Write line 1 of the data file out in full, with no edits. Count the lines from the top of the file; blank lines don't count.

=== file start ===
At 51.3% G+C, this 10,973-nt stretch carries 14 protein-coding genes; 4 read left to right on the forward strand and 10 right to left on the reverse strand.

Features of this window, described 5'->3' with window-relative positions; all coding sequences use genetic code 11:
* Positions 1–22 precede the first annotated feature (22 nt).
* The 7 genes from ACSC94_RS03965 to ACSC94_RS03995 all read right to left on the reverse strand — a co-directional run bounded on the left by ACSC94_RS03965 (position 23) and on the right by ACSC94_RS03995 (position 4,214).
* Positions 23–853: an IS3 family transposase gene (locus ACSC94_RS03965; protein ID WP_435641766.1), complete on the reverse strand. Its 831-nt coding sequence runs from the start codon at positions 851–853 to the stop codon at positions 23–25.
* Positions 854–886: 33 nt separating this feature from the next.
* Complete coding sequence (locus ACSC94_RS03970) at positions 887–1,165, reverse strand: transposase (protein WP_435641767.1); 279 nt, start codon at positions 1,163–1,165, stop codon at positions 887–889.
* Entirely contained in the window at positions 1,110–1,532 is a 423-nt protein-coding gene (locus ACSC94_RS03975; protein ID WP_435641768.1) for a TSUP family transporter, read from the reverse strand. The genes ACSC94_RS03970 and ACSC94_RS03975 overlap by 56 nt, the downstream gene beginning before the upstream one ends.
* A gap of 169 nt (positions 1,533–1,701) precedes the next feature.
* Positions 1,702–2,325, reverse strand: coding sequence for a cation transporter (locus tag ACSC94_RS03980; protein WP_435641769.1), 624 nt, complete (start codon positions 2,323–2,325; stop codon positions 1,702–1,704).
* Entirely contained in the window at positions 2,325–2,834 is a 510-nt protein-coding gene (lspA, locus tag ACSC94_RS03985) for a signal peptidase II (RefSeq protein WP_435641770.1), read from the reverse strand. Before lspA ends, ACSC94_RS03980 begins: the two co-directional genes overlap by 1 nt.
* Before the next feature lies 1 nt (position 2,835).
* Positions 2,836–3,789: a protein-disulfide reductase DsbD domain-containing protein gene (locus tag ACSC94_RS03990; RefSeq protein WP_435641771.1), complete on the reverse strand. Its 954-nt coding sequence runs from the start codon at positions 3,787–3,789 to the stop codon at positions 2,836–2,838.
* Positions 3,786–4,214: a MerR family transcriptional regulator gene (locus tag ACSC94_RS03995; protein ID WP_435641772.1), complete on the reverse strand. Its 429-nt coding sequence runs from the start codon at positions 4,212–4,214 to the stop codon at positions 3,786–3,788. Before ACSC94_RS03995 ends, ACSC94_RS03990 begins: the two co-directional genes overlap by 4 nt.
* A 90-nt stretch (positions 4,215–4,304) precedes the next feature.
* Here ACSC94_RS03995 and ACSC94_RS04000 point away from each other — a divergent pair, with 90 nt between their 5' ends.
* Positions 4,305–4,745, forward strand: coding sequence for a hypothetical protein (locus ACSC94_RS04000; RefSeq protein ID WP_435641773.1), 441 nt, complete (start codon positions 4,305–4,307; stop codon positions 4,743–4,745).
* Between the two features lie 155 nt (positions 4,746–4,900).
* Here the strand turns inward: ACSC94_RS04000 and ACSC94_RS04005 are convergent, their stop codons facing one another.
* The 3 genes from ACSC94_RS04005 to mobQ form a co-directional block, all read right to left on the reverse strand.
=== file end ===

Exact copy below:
At 51.3% G+C, this 10,973-nt stretch carries 14 protein-coding genes; 4 read left to right on the forward strand and 10 right to left on the reverse strand.